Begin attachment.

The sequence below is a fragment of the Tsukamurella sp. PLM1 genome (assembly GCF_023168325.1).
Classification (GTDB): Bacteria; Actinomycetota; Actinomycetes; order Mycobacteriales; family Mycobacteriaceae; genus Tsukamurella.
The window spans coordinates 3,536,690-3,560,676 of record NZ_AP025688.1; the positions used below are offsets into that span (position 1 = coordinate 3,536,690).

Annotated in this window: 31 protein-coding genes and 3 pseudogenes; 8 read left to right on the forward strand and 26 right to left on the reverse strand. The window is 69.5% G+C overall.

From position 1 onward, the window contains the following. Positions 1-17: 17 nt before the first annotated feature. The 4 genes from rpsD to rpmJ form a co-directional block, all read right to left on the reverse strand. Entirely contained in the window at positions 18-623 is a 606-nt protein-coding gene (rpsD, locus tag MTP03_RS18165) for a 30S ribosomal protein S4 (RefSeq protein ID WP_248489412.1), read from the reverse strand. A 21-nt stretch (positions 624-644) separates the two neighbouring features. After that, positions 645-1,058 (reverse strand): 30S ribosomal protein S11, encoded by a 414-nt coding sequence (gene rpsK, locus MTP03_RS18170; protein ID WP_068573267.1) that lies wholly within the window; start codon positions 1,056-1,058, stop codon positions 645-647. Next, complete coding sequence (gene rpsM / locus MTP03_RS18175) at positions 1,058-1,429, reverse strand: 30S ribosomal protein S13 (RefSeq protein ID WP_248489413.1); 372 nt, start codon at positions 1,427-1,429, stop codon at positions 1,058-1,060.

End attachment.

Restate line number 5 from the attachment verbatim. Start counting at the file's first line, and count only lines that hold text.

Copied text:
From position 1 onward, the window contains the following. Positions 1-17: 17 nt before the first annotated feature. The 4 genes from rpsD to rpmJ form a co-directional block, all read right to left on the reverse strand. Entirely contained in the window at positions 18-623 is a 606-nt protein-coding gene (rpsD, locus tag MTP03_RS18165) for a 30S ribosomal protein S4 (RefSeq protein ID WP_248489412.1), read from the reverse strand. A 21-nt stretch (positions 624-644) separates the two neighbouring features. After that, positions 645-1,058 (reverse strand): 30S ribosomal protein S11, encoded by a 414-nt coding sequence (gene rpsK, locus MTP03_RS18170; protein ID WP_068573267.1) that lies wholly within the window; start codon positions 1,056-1,058, stop codon positions 645-647. Next, complete coding sequence (gene rpsM / locus MTP03_RS18175) at positions 1,058-1,429, reverse strand: 30S ribosomal protein S13 (RefSeq protein ID WP_248489413.1); 372 nt, start codon at positions 1,427-1,429, stop codon at positions 1,058-1,060.